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Global Warming and Climate Change skepticism examined

Global Warming and Climate Change skepticism examined

Green Green is a color on the spectrum of visible light, located between blue and yellow. It is evoked by light with a predominant wavelength of roughly 495–570 nm. In the subtractive color system, used in color printing, it is created by a combination of yellow and blue, or yellow and cyan; in the RGB color model, used on television and computer screens, it is one of the additive primary colors, along with red and blue, which are mixed in different combinations to create all other colors. The modern English word green comes from the Middle English and Anglo-Saxon word grene, from the same Germanic root as the words "grass" and "grow".[2] It is the color of growing grass and leaves [3][4] and as a result is the color most associated with springtime, growth and nature.[5] By far the largest contributor to green in nature is chlorophyll, the chemical by which plants photosynthesize and convert sunlight into energy. It is the most important color in Islam. Shades and varieties In science

Pond-Powered Biofuels: Turning Algae into America's New Energy Just three years ago, Colorado-based inventor Jim Sears shuttered himself in his garage and began tinkering with a design to mass-produce biofuel. His reactor (plastic bags) and his feedstock (algae) may have struck soybean farmers as a laughable gamble. But the experiment worked, and today, Sears' company, Solix Biofuels in Fort Collins, is among several startups betting their futures on the photosynthetic powers of unicellular green goo. The science is simple: Algae need water, sunlight and carbon dioxide to grow. The oil they produce can then be harvested and converted into biodiesel; the algae's carbohydrate content can be fermented into ethanol. The reality is more complex. Solix addresses these problems by containing the algae in closed "photobioreactors"—triangular chambers made from sheets of polyethylene plastic (similar to a painter's dropcloth)—and bubbling supplemental carbon dioxide through the system. Given the right conditions, algae can double its volume overnight.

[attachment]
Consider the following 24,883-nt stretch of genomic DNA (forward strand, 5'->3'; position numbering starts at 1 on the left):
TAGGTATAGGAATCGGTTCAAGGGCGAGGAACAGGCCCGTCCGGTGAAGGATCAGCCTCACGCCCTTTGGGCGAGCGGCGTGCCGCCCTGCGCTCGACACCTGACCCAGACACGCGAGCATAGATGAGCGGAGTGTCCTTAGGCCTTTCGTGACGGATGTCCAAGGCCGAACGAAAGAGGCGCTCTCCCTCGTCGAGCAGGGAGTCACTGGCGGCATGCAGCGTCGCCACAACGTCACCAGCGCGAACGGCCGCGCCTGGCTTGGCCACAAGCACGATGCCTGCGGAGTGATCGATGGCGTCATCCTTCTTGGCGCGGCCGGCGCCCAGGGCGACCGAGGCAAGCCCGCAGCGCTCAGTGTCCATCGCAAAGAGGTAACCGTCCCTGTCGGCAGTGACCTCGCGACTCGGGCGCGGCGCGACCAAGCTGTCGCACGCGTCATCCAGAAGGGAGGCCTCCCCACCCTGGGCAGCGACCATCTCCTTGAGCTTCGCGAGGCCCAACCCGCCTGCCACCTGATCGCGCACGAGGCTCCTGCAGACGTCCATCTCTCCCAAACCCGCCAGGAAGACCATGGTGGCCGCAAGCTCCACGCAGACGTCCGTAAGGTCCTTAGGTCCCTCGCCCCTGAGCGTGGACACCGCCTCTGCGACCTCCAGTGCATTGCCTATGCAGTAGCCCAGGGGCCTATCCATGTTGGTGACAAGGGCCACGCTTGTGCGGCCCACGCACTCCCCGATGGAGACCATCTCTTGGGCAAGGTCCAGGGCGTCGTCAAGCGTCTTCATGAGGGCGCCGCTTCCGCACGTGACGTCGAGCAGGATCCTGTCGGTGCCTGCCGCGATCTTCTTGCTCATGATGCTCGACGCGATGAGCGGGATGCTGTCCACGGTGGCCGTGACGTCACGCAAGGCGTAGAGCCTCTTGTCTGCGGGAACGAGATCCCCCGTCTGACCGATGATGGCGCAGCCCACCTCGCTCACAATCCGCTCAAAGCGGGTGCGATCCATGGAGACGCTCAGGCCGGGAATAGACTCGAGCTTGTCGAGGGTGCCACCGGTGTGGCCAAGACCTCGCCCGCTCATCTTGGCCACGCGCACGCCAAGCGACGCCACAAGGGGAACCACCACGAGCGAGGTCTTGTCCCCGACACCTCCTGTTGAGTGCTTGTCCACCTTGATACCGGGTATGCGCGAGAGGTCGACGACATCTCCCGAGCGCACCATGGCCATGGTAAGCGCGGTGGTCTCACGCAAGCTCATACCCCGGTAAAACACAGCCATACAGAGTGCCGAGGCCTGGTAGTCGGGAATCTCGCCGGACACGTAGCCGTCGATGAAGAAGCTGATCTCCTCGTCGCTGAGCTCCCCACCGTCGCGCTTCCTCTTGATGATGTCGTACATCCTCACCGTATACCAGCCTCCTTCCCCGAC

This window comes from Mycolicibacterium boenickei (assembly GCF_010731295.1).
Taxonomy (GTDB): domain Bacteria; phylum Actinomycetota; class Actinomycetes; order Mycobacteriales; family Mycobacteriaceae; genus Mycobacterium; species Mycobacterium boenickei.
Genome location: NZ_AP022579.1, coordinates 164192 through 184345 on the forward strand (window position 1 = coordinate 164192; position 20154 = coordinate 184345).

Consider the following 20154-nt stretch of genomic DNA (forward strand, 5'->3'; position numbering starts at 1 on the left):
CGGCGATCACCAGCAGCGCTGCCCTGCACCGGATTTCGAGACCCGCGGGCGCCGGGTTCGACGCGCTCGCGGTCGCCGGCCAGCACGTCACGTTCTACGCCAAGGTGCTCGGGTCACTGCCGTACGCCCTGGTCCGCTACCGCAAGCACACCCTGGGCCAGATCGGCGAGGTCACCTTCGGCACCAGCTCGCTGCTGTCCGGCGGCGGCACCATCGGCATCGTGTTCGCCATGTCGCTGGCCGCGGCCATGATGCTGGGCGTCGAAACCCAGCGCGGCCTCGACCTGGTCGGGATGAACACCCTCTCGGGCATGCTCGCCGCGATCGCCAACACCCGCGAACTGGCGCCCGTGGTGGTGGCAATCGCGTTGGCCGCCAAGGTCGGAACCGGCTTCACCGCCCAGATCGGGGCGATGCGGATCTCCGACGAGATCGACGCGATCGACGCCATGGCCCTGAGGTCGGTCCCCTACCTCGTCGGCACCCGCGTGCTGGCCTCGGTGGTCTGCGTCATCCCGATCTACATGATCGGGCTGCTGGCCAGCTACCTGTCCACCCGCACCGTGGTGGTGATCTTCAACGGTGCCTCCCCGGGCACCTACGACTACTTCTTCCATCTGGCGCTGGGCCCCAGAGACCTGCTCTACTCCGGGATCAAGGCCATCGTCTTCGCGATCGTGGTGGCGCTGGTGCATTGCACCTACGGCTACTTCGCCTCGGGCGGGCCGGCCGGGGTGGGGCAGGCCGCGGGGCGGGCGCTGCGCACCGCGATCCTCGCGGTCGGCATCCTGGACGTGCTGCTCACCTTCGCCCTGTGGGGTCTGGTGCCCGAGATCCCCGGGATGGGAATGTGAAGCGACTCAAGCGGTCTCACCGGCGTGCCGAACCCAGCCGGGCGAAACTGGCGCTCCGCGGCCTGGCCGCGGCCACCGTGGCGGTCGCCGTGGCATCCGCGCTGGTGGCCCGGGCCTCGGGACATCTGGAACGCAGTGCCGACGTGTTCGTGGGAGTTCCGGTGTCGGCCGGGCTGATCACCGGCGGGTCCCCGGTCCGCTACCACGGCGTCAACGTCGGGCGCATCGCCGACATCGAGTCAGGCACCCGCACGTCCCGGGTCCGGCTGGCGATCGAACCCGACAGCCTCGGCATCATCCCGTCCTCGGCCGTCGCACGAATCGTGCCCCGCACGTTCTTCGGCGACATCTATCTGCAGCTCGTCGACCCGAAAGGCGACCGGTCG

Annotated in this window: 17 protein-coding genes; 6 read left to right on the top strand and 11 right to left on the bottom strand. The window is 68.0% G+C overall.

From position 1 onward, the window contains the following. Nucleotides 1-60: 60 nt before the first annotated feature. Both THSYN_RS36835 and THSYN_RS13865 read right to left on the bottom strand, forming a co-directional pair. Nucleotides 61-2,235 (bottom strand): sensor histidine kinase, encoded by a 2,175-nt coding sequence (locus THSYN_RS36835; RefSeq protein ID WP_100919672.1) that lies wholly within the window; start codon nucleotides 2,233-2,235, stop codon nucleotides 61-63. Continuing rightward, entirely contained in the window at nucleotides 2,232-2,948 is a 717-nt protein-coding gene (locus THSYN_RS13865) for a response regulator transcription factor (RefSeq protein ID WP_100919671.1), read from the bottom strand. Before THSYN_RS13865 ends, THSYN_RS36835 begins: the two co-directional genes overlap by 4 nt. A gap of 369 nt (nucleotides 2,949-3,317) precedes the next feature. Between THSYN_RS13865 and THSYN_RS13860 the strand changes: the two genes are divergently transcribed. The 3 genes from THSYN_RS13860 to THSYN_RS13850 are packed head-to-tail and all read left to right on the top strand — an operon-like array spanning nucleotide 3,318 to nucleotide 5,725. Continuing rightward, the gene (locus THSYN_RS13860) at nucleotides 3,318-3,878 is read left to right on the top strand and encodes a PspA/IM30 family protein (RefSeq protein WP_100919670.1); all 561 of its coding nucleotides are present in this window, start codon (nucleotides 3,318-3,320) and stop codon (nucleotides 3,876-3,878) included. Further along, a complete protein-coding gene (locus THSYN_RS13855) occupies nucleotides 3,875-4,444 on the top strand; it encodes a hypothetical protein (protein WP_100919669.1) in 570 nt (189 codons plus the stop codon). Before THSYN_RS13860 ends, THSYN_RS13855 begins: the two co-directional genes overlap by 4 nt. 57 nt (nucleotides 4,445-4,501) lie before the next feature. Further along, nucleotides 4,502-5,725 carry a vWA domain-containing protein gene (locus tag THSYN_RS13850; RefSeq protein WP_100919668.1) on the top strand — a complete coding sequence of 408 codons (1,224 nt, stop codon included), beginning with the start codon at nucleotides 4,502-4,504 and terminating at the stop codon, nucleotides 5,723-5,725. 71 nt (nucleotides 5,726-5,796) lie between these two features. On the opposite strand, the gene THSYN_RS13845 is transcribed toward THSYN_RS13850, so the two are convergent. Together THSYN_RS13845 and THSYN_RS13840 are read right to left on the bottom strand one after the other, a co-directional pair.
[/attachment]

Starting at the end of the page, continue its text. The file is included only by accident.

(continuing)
Climate Shifts